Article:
“Read, read, read! Write, write, write! Really, those are the two best pieces of advice I could give anyone, because they are the foundation of EVERYTHING you do as a writer. You can’t write good stories if you don’t read good stories (or read craft books, advice columns, how-to writing blogs, current publishing news, etc), and you can’t publish anything if you haven’t actually written it! For more detailed advice, check out my becoming a writer series on my blog. I also highly recommend checking out Mark Dawson’s Self Publishing Formula podcast (found on iTunes and Youtube) and Joanna Penn’s really useful blog, The Creative Penn. Being a writer isn’t just about writing stories. It is about being a business person and knowing the publishing landscape today, so you can best decide how to manage your novels and rights and how to reach your audience.”
Jeremy C. Shipp:
“Remember that a rejection letter is merely a reminder that you’re giving yourself opportunities to succeed.”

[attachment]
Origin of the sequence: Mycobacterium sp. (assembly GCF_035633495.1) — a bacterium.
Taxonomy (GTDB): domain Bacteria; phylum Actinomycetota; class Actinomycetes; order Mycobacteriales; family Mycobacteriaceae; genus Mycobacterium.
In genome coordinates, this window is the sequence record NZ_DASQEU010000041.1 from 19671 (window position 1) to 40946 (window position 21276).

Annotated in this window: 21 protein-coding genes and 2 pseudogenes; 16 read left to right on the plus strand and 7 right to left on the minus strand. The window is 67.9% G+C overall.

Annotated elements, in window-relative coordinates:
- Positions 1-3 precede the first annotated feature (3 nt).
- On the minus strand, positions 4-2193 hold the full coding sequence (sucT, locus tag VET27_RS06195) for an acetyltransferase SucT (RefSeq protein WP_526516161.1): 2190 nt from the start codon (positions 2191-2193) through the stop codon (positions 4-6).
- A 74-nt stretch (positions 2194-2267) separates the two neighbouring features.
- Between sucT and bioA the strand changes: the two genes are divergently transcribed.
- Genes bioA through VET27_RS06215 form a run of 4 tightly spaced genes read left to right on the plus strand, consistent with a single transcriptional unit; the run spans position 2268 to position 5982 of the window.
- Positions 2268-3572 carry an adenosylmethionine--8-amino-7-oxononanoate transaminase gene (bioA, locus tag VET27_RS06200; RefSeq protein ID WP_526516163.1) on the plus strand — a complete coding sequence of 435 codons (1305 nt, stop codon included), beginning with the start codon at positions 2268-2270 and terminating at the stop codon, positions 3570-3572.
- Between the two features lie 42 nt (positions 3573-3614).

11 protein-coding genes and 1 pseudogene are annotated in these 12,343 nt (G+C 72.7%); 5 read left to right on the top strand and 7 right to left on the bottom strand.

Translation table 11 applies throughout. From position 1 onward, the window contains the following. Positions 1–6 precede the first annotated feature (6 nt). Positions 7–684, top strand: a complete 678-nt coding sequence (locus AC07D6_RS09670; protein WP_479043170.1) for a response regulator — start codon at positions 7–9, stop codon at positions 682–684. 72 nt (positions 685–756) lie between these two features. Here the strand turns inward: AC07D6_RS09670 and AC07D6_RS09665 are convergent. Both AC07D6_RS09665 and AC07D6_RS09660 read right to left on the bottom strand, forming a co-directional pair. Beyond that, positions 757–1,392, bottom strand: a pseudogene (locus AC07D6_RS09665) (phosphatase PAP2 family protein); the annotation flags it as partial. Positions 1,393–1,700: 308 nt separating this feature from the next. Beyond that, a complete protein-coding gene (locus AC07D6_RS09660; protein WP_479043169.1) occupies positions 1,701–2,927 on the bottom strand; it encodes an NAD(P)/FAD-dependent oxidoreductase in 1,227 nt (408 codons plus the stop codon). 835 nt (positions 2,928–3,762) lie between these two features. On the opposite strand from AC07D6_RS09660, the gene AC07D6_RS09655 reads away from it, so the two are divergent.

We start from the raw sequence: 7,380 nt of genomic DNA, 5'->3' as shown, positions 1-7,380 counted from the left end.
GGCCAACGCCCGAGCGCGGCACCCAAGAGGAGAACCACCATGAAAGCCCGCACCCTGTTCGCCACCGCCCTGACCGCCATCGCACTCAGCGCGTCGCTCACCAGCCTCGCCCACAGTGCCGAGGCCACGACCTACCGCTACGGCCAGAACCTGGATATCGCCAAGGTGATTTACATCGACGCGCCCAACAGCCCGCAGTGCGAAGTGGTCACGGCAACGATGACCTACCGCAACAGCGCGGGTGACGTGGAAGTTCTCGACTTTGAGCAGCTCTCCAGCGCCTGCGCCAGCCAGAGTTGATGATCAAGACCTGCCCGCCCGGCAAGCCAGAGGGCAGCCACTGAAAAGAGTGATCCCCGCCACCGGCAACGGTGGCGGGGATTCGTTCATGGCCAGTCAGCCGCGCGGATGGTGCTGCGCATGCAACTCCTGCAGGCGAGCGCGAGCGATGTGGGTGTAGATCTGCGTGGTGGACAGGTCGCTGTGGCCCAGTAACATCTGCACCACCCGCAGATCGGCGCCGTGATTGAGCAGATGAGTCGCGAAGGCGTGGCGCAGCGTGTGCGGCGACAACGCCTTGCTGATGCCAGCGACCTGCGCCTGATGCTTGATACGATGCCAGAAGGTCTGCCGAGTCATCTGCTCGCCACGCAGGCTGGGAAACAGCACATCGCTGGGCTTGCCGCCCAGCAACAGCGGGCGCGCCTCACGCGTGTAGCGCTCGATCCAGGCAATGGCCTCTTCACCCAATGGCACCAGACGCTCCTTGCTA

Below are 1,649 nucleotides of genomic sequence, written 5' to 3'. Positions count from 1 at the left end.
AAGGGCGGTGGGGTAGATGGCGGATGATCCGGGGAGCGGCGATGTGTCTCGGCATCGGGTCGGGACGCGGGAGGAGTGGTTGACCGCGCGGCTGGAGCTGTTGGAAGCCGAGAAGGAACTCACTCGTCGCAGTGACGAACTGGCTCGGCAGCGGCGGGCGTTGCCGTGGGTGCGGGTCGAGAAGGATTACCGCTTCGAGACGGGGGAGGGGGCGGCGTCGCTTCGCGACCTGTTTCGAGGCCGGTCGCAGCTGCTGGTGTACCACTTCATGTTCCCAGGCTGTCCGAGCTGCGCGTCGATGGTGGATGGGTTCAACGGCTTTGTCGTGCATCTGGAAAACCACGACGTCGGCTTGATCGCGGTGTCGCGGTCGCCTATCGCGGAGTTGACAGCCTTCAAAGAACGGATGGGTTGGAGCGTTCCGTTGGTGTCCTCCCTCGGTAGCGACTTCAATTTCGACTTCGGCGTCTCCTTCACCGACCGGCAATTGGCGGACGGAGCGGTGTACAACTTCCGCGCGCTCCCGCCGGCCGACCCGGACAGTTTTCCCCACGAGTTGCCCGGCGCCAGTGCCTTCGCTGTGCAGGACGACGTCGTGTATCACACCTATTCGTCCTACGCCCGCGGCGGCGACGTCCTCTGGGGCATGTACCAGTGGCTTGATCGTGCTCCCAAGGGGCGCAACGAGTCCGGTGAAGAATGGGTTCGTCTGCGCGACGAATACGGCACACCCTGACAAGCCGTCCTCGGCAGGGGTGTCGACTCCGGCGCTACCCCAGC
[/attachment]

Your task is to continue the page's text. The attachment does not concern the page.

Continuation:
Dennis E. Taylor:
“Have thick skin. Don’t take anything personally. Get critiques, get beta readers, and listen to what they say. But be dispassionate about the feedback. Critics are not a commentary on your value as a person.”
“My advice to aspiring writers is to be patient. Nothing moves at the speed of sound in the industry and it is often frustrating, particularly trying to find an agent or publisher who will accept their work. But don’t get discouraged, ”
“View your writing as a part-time job, and not as “the expression of my soul’s song” or whatever. If you’re working a 40-hour week, guess what? Now you’ve got a 20-hour moonlighting gig! It’s a hard way to have fun, but this is the life we’ve chosen. Don’t view “the dream” as a dream. View it was “the boss” and the writing as your “shift.” Surround yourself with loving people. Writing is brain work. A cluttered mind can’t produce. Life will throw plenty at us, and we’ll never fully be able to escape the cares of the day, but we can choose our friends, our partners. I’ve been lucky in these areas. It could have been otherwise. If it had, I don’t think I would have ever finished the book.”
If you are an author, especially and indie author, and want to participate in the Author Interview series, contact me at email@example.com.
Great idea Andrew!